While global capital is keenly welcomed, the primary reason global capital finds India attractive is consumption demand. The argument comes down to investment driven recovery versus consumption driven recovery. While investment driven recovery has multiplier benefits, it is long lived in nature and the benefits are often difficult to identify, nor is it necessarily broad based, starting with capital flowing to companies, then workers, and finally small businesses etc. Much of the revenue accrues in the form of profits to businesses. So even the multiplier benefits are debatable. This essentially translates to a slower consumer economy, and that’s the factor markets are grappling with, with no easy answers.

The Worst of the Credit Cycle Is Behind Us

2018 was a painful year, and a credit crisis drove markets lower. The worst of the cycle is behind us, but the consumer is slowing noticeably. We appear to be close to bottom on NPAs. Worries about systemic risk also appear to be behind us. 2018 was a brutal year for stocks. With rate cuts supporting the market, we think weakness, if any, will be short-lived and should be bought.

Autos and Consumer Sector Recovery Looks to be Delayed Further

A Rs 2/ltr hike will immediately make ownership of two and four wheelers more expensive. Expectations of a boost to consumer spending have not materialized, with the government preferring to focus on infrastructure investments, and this is likely to delay consumer spending recovery.

Portfolio Strategy

Preference Strongly Remains Large Cap for Now

We see nothing in the budget to change our opinion on large size companies. Despite high valuations, our preference remains large cap. We’ll execute a change in strategy when catalysts in the macro economy inform us to do so. We would deploy fresh money to large caps. Within the mid and small cap buckets, small caps offer better value.

Holding during a bull market is difficult because you want to protect your hard-earned gains. And holding during a bear market is even more difficult because you could easily be catching a falling knife. It makes it easier to remember that stocks are the best asset class for earning meaningful long term returns. Stocks are also up on average three of every four years, and some managers deliver even better returns.

Portfolio returns are likely to be widely dispersed. We continue to advise investors to review valuations, align portfolios towards visible earnings growth, and superior skill. One could consider an infrastructure fund; however, we’d like to see the credit spigot open wider. We continue to favour banking, IT, MNCs, services, real estate, infrastructure suppliers (wires, pipes), specialty chemicals and consumption selectively.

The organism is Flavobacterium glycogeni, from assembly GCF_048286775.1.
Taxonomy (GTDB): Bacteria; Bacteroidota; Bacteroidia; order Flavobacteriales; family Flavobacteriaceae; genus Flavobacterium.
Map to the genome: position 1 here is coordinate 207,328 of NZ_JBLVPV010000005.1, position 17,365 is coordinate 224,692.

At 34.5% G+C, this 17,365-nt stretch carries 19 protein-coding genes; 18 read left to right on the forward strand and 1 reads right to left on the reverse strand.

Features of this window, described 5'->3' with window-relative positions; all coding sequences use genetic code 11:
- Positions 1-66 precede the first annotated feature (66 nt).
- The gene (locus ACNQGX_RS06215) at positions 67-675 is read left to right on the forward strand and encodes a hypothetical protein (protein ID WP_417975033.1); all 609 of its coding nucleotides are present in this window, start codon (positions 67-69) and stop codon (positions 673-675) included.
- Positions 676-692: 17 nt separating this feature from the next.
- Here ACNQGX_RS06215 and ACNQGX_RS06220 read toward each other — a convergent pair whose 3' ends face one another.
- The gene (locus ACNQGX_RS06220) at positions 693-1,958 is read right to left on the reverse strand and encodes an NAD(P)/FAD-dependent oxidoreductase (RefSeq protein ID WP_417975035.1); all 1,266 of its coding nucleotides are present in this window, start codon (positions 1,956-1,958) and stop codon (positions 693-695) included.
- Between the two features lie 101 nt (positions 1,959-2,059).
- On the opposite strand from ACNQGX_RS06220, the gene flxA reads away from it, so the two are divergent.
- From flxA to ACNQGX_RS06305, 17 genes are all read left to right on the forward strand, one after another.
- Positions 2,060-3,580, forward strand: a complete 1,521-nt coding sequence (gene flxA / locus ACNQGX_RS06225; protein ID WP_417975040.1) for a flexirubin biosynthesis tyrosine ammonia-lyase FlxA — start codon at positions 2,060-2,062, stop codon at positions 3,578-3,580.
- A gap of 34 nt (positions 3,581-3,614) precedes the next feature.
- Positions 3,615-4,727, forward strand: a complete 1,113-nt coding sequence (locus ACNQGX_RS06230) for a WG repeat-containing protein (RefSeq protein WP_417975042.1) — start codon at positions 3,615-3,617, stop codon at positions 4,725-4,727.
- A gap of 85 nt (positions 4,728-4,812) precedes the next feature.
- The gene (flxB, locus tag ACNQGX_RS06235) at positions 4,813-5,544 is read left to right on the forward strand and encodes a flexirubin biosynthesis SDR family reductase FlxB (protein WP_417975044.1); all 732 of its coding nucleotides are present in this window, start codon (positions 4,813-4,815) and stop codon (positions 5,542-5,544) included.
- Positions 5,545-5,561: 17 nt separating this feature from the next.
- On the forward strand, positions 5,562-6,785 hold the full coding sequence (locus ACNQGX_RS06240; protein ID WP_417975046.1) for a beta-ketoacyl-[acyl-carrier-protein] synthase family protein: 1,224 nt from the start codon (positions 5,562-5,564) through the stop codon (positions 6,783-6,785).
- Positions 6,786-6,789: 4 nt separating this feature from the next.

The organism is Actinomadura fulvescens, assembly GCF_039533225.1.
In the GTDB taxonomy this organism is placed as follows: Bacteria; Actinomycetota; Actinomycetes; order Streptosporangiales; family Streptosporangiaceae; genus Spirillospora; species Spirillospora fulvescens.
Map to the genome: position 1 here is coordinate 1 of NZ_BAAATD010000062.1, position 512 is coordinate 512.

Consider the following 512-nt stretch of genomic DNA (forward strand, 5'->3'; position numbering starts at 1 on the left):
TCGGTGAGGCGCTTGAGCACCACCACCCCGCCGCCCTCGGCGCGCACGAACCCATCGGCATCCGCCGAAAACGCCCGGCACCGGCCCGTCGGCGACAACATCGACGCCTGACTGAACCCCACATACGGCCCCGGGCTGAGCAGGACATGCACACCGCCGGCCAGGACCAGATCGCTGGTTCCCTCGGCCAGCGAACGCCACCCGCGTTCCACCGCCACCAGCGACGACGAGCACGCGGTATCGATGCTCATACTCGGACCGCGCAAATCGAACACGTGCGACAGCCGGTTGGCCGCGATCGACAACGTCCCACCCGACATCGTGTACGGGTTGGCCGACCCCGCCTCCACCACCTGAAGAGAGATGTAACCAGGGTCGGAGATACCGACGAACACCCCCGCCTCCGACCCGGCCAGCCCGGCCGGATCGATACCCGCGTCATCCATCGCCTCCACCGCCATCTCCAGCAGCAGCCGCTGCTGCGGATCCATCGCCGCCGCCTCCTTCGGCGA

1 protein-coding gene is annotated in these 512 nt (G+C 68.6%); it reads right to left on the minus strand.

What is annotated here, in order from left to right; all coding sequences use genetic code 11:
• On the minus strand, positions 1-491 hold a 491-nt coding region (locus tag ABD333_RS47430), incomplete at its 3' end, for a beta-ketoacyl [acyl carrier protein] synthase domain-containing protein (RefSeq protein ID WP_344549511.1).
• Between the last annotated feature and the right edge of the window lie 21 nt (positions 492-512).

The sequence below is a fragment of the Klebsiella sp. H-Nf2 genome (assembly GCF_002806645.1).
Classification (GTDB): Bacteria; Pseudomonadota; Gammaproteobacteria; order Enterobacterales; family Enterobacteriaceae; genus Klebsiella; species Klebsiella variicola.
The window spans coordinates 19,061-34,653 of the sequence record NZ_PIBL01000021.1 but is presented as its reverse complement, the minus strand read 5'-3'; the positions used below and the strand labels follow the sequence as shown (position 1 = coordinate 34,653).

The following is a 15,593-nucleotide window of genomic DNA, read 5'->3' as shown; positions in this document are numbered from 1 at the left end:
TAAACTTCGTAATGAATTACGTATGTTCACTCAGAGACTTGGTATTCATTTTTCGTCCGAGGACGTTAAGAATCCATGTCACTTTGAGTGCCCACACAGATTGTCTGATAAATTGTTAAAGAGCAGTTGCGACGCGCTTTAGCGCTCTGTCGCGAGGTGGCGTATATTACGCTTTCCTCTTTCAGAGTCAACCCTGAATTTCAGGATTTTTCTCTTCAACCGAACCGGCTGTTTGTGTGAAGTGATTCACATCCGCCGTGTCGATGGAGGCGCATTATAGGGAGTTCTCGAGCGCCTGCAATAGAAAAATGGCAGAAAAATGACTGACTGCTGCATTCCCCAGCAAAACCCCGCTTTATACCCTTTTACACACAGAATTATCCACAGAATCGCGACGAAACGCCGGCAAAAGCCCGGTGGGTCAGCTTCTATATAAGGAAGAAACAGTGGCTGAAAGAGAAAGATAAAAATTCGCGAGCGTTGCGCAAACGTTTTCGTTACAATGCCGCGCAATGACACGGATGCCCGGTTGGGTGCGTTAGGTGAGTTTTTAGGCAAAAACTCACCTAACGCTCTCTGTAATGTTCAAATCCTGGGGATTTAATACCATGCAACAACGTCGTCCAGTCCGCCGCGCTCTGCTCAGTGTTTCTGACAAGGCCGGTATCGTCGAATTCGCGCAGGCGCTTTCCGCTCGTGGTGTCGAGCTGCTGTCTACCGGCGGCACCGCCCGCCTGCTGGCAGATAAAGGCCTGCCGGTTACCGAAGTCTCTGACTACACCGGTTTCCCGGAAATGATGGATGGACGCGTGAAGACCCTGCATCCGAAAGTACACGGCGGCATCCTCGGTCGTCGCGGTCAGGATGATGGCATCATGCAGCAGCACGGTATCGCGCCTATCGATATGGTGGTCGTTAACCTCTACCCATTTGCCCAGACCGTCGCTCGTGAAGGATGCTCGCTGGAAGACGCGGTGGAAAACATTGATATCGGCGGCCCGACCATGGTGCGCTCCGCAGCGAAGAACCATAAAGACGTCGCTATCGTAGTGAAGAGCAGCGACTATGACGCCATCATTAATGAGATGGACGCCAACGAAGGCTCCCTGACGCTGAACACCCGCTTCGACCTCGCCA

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Fixed Income

The Plan to Raise Funds Overseas Will Also Require Currency Stability

While the currency has been generally stable, the range has been between 63 and 75 in recent memory. The F.M.s plan to reduce the cost of borrowing is laudable, but there are risks associated with the exercise that may come forward in the next crisis.

The Case for Gilts and Duration Continues…

Three months ago, we made the case for gilts in moderate and aggressive asset allocation profiles (here) The 10 year has fallen 75 bps in that time. With overseas borrowings easing pressure on domestic borrowing, a fiscally conservative budget deficit target of 3.3%, positive liquidity in the system, low inflation, an accommodative Fed, lower crude, slowing demand, and the likelihood of at least one and more likely two more rate cuts, the bias for lower interest rates remains intact. Gilt funds offer the added benefit of a negatively correlated investment stream to equities.

Fiscal Discipline Alongside Overseas Borrowing Will Boost Monetary Policy Mechanisms

While we would have preferred a counter cyclical approach, keeping gross government borrowing unchanged is positive and means that the path for further rate cuts is fairly clean.

Incremental Support for NBFC / HFC Paper

Providing one-time credit enhancement upto 10% for PSU bank purchases of highly rated asset pools of NBFC HFC paper will reduce liquidity pressures facing the sector.

Strategy

Yield compression, absolute yield, and duration are our key preferences in structuring debt portfolios. In the search for yield, distressed debt is another area of opportunity; however, we’d caution investors chasing yield to ensure sound research and due diligence. Net net, the backdrop remains attractive for fixed income investors, with continued caution advised on credit, low quality, low liquidity paper.

Technical Outlook

The Nifty witnessed steady rise through last week that got erased on the last trading day. Nifty finished the week with marginal gain of 0.2% at 11,811. Broder market indices underperformed benchmark indices with BSE Midcap and BSE Smallcap down 0.56% and 0.68% respectively for the week. On Friday index has formed long body bearish candle engulfing previous four sessions range. Now immediate support for the market is at 11,760 levels. Breaking below 11,760 index is likely to decline towards 11,625-11,590 zone. On the upside 12,000-12,100 resistance zone needs to be taken out with momentum for uptrend to continue. In Nifty weekly options, maximum open interest for Puts is seen at strike price 11,700 followed by 11,800; while for Calls it is seen at 12,000 followed by 12,100. Significant amount of Call writing was seen in immediate strike price suggesting market has overhead resistance at 12,000 levels. India VIX closed the week at 12.66 down by 12.64% for the week. Decline in VIX may help market to find supports at lower levels.

Technical